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Cablegate: Usunesco: 172nd Executive Board Report On F&A

This record is a partial extract of the original cable. The full text of the original cable is not available.

241015Z Oct 05

UNCLAS SECTION 01 OF 04 PARIS 007244

SIPDIS

FROM USMISSION UNESCO PARIS
FOR IO/T, IO/S, L/UNA

E.O. 12958: N/A
TAGS: ABUD FR UNESCO
SUBJECT: USUNESCO: 172ND EXECUTIVE BOARD REPORT ON F&A
COMMISSION


1. There was no controversy surround in the work of
the F&A Commission at the 172nd UNESCO Executive Board.
Agenda items 4, 6, 12, 34, 41, 49, and 53 items were
requested to be forwarded to the PX Commission with no
discussion in F&A. Of these USDel requested that Item
6 be discussed.

2. Agenda Item 39: The U.S. Delegation made comments
on our two areas of concern, the slow progress in
developing in-house facility management expertise and
the continuing problems with managing and monitoring
their extrabudgetary program. The Italian delegation
also raised concern with facilities management and
questioned the issue with support costs for
extrabudgetary programs. Other Dels raised a variety
of questions. The Secretariat representative responded
to the questions on the extrabudgetary programs by
discussing the efforts of the Working Group that has
been established. She also acknowledged that there is
a problem with the management and implementation of
these programs but that they are making an effort to
improve and asked for the Board's patience in this
area; that full progress would be presented by next
Spring. She attributed much of the problem to poor
planning for these projects, lack of personnel or
expertise and an insufficient execution plan. She said
a report on support costs for extrabudgetary projects
would be completed 2 November and that the table for
implementation and accountability is being completed.
On facility management, the Secretariat stated that IOS
is looking at issues such as an inadequate inventory on
non-expendable equipment. He also said that they rely
heavily on interagency solutions for some facility
issues. Decision adopted noting the status of these
items and requesting the D-G to forward to GC with EB
comments.

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3. Agenda Item 33: USDel raised concern with the
action requested under this agenda item and asked
whether it necessitated the suspension of Fin Reg
4.3/4.4. U.S. Del also questioned why this practice
persists and urged the Secretariat to discontinue it.
This generated much discussion from the other Dels.
Japan also questioned the applicability of the time
limit in the Fin Regs. Russia backed this up by asking
if this Reg doesn't apply, what does govern? The
Secretariat replied that Fin Reg 4.3 does govern but

SIPDIS
that the time limit does not apply to those items
addressed by the phrase "other legal obligations".
These are not subject to the 12-month period because
this phrase is intended to capture unforeseen legal
obligations that cannot be executed within a time
limit. Japan acknowledged this, but asked whether the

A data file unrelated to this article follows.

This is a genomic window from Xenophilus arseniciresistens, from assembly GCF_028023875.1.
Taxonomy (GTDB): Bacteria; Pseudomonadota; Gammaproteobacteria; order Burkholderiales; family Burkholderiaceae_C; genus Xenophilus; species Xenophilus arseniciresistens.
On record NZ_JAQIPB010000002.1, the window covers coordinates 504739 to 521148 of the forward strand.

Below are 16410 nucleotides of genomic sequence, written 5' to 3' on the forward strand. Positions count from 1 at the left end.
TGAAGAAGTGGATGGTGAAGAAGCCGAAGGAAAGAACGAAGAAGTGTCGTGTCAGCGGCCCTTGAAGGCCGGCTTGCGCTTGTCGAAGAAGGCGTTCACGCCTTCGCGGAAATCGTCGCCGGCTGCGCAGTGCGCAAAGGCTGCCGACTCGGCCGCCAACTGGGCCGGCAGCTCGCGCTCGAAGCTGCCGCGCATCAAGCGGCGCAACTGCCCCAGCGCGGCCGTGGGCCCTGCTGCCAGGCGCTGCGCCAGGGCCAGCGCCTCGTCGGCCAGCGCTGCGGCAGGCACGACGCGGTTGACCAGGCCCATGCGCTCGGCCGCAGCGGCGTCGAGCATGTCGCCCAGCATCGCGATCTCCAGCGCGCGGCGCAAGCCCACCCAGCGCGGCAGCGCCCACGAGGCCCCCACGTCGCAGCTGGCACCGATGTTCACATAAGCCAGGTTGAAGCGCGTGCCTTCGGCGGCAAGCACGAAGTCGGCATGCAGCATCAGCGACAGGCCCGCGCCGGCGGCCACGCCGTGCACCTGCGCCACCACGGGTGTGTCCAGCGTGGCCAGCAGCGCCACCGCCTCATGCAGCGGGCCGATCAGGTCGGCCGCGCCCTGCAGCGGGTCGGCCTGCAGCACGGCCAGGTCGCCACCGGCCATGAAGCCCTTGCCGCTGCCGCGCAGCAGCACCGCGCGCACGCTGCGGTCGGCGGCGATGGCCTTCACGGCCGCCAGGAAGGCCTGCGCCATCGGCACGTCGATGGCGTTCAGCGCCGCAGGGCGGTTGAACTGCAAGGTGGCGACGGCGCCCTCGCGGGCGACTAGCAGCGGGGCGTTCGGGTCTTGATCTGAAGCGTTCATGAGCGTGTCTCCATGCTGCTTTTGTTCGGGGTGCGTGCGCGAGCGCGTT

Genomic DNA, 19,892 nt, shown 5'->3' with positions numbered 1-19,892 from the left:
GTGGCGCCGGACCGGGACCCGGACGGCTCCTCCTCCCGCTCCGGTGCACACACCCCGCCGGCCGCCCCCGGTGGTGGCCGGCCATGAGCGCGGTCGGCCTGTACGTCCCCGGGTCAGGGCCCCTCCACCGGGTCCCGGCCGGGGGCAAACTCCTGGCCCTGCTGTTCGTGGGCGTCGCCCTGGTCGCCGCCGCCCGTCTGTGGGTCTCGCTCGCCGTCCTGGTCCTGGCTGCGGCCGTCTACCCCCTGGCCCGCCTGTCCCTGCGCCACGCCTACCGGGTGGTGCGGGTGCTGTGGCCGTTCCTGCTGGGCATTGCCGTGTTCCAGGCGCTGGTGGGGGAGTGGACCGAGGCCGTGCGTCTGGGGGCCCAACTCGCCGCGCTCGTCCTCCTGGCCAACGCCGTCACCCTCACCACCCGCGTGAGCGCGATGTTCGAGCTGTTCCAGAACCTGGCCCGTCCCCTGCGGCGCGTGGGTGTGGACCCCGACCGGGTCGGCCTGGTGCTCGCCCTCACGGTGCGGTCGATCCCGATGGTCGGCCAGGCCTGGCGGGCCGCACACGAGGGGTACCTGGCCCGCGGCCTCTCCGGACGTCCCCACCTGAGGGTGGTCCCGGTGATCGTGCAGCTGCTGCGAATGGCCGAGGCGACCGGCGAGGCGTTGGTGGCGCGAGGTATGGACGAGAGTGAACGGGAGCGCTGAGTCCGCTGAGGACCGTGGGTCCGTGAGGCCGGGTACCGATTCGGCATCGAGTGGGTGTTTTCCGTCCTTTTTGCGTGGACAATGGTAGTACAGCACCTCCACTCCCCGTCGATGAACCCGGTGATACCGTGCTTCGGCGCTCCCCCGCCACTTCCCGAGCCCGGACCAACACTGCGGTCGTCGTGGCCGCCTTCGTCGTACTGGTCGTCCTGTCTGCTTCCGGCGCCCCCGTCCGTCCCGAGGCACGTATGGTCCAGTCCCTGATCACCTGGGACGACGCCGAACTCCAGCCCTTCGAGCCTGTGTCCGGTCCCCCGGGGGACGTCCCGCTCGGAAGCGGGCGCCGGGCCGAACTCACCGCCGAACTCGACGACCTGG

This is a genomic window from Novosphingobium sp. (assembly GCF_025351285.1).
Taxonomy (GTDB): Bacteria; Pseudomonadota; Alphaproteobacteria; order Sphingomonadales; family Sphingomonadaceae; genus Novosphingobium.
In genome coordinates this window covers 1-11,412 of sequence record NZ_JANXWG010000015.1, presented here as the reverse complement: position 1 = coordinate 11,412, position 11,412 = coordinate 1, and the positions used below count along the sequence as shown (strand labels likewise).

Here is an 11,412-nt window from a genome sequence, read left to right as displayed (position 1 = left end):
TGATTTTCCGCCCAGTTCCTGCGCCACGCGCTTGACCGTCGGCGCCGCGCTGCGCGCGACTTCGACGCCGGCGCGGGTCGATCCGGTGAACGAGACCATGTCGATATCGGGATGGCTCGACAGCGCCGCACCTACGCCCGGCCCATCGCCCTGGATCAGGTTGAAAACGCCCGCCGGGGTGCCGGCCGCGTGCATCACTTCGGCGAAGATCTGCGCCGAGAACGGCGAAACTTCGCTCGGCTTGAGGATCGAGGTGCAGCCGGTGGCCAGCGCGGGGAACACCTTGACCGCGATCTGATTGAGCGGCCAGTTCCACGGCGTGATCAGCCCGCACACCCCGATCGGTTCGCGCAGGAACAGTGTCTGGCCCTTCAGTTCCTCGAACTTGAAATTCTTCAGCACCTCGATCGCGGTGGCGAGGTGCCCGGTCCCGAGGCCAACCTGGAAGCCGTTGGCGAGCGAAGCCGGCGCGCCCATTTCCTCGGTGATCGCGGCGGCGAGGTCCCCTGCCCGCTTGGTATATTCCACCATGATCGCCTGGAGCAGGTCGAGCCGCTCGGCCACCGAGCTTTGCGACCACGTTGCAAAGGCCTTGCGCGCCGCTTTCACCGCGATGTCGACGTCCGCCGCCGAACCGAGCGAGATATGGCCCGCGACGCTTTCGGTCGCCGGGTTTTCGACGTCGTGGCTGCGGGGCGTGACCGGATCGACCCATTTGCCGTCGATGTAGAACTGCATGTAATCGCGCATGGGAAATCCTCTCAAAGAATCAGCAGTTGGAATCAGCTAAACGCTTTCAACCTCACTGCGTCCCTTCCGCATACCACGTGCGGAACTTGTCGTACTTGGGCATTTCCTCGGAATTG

items being requested truly were unforeseen legal
obligations. Legal Council offered some explanation
for this and for some of the expenses it was
reasonable-but for others such as over-expenditures in
field offices, the Board agreed these were poor
management/internal controls and not unforeseen legal
obligations. The Board then turned to the draft
decision. The U.S. questioned that if this action is
governed and allowable by the Fin Regs why does the
decision need to contain language that the Board
"approves" it. It seemed the Secretariat is just
trying to "legitimize" the practice as it has in the
past (though we didn't say this). Canada backed this
up. Dels urged that there not be a continued balance
in ULOs and that this practice if used in the future be
limited to truly unforeseen legal obligations (i.e. law
suits). After lengthy discussion on the language,
acceptable changes were made to the draft decision and
it was adopted. There was not any language
"approving", just "noting", and added language urging
the Secretariat to discontinue this practice to the
greatest extent possible.

4. Agenda Item 35: U.S. Del made a statement that we
do not support external borrowing, cannot pay interest
on it due to U.S. domestic law, and have not seen any
evidence that it is needed based on the Organization's
cash position and WCF. UK also indicated they do not
support external borrowing. Many other Dels spoke
about urging non-payers to pay and implementing
stricter penalties besides losing a vote, especially
for those not in compliance with payment plans. It was
decided this was a matter of changing the Constitution
and not really for action under this agenda item. Many
Dels did not want to see UNESCO implement external
borrowing but raised the point that if it did, interest
should only be paid by non-payers for the year where
the borrowing was necessary. Otherwise, they felt,
payers were penalized and had to pay interest when they
had paid on time. External borrowing authority will